The nationalist leaders certainly believed in democracy to the extent of the people's right to vote them to power, but were unprepared to be thrown out once they had gained power. This is borne out by the fact that the Awami League leadership did not respond to the call from many quarters to form a national government during the war. The Consultative Committee that was put up hurriedly with Moulana Bhasani as Chairman met only once, and did not have much business to transact. Clearly the purpose was to counter the enemy propaganda that the liberation war did not have any support beyond that of the Awami League.
Whereas the independence of 1947 incorporated a compromise among the three contending parties, no such compromise was possible in 1971 between the people and their killers. However, the new masters of the state had to make a concession to the aspirations of the people. The constitution was particularly notable for this accommodation. But why did they find it necessary to include nationalism as one of the state principles? Maybe it was the product of their anxiety to remind themselves of their nationalist identity. It may also be that they wanted to establish Bengali nationalism as the binding tie for the people. In their enthusiasm they were oblivious of two ground realities. Firstly, that there were non-Bengali small nationalities living within the territory of Bangladesh, and secondly, that in the modern world a state with a single nationality is not a viable proposition. There is, however, an unconscious display of nationalist chauvinism in the idea advanced in the constitution to the effect that all citizens of the state would be called Bengalis. The framers of the state principles must also have been unaware of the fact that the mixing of the nationalism with socialism could result in the production of what has come to be known as Nazism. As it so often happens, the liberation-seekers themselves were in need of liberation.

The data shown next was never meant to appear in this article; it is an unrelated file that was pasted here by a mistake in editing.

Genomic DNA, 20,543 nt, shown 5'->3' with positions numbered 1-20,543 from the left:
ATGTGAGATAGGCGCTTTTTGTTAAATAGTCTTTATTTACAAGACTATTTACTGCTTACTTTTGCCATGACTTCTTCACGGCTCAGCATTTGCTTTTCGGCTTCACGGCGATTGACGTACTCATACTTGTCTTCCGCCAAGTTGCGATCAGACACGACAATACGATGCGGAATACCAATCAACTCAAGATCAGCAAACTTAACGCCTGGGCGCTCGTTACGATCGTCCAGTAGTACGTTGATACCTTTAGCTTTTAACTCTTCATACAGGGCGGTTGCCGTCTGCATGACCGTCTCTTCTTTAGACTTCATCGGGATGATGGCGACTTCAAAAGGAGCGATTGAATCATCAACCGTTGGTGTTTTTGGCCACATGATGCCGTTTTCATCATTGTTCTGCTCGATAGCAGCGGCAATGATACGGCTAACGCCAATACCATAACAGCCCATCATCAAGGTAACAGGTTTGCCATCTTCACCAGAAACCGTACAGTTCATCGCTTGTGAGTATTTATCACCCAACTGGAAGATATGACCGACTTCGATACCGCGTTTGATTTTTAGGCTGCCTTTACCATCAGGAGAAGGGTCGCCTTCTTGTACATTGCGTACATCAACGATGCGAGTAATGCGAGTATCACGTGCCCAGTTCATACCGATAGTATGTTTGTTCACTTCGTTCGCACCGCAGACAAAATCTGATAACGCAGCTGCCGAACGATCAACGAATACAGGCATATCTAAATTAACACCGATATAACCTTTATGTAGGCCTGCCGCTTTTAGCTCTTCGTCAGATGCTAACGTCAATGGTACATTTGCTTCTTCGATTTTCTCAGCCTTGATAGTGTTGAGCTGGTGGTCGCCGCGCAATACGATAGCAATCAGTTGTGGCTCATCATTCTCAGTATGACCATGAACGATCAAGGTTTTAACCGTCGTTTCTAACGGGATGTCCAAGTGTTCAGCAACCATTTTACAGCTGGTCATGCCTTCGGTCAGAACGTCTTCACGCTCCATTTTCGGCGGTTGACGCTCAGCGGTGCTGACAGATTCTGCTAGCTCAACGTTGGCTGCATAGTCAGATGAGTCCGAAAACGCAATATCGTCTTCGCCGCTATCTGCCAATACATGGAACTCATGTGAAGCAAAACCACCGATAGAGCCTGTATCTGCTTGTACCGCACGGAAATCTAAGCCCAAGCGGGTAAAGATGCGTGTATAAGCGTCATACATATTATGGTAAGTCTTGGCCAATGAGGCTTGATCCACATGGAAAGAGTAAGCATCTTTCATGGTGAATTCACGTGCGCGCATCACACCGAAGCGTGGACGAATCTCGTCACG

The challenges before the government were many. It had to keep the administrative machinery running and, at the same time, meet the aspirations of the people. There were international forces acting against the state. The economy was in shambles and required immediate attention. The war criminals had to be handled; captive Bangladeshis were waiting for repatriation. Protection had to be given to the Urdu-speaking people. Relationship with nations opposed to the creation of Bangladesh had to be improved. Indo-Bangladesh cooperation called for careful examination. Families devastated by the war, particularly women, had to be rehabilitated. The framing of a constitution was an urgent necessity. The bureaucracy, the judiciary, the army and the law-enforcing agencies had be reroganized, and, if possible, overhauled.